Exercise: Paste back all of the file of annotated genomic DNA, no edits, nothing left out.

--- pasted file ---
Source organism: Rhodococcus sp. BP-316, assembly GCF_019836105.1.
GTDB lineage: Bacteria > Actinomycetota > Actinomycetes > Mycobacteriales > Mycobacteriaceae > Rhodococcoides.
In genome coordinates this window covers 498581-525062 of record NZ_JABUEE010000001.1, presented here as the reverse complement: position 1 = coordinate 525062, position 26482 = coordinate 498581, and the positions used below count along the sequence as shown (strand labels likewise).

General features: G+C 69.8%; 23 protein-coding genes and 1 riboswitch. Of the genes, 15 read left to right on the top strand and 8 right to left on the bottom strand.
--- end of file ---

Source organism: Rhodococcus sp. BP-316, assembly GCF_019836105.1.
GTDB lineage: Bacteria > Actinomycetota > Actinomycetes > Mycobacteriales > Mycobacteriaceae > Rhodococcoides.
In genome coordinates this window covers 498581-525062 of record NZ_JABUEE010000001.1, presented here as the reverse complement: position 1 = coordinate 525062, position 26482 = coordinate 498581, and the positions used below count along the sequence as shown (strand labels likewise).

General features: G+C 69.8%; 23 protein-coding genes and 1 riboswitch. Of the genes, 15 read left to right on the top strand and 8 right to left on the bottom strand.